Crocodiles Escape Farm and Python Washes up on Beach After Extreme Floods

A dozen crocodiles escaped from a farm and a python washed up on a beach following extreme floods in South Africa.

Torrential rainfall has caused devastating floods throughout South Africa's KwaZulu-Natal province. The floods have caused widespread damage to the coastal area and has had a devastating impact. So far, 45 people have died.

The extreme floods have also displaced a huge amount of wildlife in the region.

Twelve crocodiles living at the Crocodile Creek Farm in Tongaat, North of Durban, were washed away by the floods. As of April 13, seven have been recaptured, and the remaining five are still at large, Ezemvelo KZN Wildlife said in a statement. "We suspect that they might have walked towards the Tongaat River which is less than a kilometer from the farm," it said.

crocodile
Stock image showing a crocodile at a crocodile farm in South Africa. Twelve crocs escaped from the Crocodile Creek Farm following devastating floods. Getty Images

Since their escape, videos of the crocodiles have been posted to social media, as local people spot them lurking around the area. One Facebook user, Debra Greeff responded to the statement and said one had been spotted just underneath a bridge on Tongaat River.

Crocodile Creek in Tongaat has been washed away. Crocodiles on the loose

Meanwhile, a 10-foot south African python was found washed up on a beach, entangled in the flood debris.

Snake catcher Nick Evans arrived at the beach to remove the snake. In a Facebook post, he said the area has been "devastated by the force of nature."

A picture of the snake posted to Facebook shows the snake trapped among weeds and other debris.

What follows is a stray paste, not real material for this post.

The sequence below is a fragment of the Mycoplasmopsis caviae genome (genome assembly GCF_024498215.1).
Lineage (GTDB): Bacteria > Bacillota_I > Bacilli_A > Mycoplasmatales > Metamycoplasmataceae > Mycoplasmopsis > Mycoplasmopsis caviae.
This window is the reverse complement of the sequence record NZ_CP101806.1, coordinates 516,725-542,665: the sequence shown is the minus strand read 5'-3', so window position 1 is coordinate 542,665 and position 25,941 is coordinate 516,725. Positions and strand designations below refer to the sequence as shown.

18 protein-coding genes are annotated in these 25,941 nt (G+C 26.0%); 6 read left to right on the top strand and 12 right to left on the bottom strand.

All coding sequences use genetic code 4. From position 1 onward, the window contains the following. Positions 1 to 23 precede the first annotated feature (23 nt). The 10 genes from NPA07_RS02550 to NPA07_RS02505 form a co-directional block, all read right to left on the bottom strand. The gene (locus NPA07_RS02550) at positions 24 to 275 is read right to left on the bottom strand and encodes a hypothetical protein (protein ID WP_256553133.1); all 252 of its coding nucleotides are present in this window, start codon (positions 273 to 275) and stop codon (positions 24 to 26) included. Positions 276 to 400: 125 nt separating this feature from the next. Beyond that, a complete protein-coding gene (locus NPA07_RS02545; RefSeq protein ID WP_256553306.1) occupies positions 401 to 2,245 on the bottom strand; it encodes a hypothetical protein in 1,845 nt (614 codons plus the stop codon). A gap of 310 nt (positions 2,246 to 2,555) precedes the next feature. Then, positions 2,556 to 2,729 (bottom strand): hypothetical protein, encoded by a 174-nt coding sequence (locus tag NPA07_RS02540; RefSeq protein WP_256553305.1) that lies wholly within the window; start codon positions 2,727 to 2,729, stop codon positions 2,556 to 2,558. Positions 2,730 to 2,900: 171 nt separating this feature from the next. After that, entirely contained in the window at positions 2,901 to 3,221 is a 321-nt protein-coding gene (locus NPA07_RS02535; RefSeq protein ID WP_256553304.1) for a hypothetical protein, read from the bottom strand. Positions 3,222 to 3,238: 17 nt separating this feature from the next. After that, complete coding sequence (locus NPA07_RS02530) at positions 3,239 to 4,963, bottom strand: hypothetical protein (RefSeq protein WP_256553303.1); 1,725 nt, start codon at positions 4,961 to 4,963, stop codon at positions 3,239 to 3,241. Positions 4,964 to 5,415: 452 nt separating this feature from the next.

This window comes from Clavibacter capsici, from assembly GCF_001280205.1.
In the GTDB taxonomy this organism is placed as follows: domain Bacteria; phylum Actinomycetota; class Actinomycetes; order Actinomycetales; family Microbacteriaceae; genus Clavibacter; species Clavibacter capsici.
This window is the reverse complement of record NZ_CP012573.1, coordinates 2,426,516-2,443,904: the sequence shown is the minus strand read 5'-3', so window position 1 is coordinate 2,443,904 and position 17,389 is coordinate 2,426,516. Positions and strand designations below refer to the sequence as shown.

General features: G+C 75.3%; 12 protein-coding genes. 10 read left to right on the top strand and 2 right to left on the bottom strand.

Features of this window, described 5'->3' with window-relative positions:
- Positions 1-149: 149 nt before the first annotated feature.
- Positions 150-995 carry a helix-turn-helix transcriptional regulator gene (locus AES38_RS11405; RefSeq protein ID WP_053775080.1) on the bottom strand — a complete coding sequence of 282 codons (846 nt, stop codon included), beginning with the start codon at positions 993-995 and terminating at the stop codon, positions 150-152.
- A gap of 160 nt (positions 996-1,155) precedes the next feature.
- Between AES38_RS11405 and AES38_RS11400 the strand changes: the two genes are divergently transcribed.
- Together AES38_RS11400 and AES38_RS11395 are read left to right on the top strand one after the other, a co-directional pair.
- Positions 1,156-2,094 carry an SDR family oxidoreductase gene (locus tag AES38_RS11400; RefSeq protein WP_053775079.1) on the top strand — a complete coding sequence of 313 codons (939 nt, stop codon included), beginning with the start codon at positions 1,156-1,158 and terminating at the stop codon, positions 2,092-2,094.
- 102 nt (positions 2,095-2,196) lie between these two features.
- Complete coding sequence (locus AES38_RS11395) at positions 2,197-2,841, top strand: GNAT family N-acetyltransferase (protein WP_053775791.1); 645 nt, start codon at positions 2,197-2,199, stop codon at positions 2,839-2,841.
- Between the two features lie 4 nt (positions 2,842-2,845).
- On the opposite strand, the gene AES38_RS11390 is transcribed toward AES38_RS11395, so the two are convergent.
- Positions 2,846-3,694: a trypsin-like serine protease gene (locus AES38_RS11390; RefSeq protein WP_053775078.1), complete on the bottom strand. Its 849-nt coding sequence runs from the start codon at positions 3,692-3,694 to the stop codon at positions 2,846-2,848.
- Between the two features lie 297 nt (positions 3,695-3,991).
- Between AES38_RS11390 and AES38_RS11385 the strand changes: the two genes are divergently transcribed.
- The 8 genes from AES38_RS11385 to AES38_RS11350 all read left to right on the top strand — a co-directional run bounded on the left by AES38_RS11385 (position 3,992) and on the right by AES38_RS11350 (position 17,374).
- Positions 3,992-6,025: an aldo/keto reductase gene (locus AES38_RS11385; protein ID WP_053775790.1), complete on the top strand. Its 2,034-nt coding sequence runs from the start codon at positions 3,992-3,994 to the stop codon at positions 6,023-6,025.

"As many will know, the beaches have been trashed, covered in debris...Poor [snake] must have had a heck of a time," the snake catcher said in a Facebook post. "The Tongaat river was quite close. It must have got washed down, and ended up here. It must have been like being in a washing machine."

Evans said he was "quite surprised" at the size of it. South African pythons typically do not get any bigger then 10 foot.

The floods had caused the snake to become entangled in washed up debris

"All the vegetation looked like a wetland, in the dark, in the middle of the beach. It was so weird ... It was just a bizarre sight," Evans said.

Not only had the serpent washed up in this peculiar location, there were a bunch of frogs, stick insects and katydids on the beach, also washed up by the floods, Evans said.

"The python was entangled in the debris, but I saw the head sticking out one end. I grabbed that quickly, as I was worried it would try head deeper in," he said.

Evans then fed the head back through the vegetation, towards the rest of its body and managed to detangle the snake.

The snake catcher arrived to the beach to remove the snake

"She seems absolutely fine, apart from being cold and exhausted," Evans said. "She's been given some warmth and will be released as soon as conditions permit. We'll also collect data from her, for our research...One of the most beautiful pythons."

Not long after Evans had rescued the python, he said a crocodile had washed up in the same location. It is not clear whether it was one of the escaped crocodiles.

"Africa is quite something," Evans said.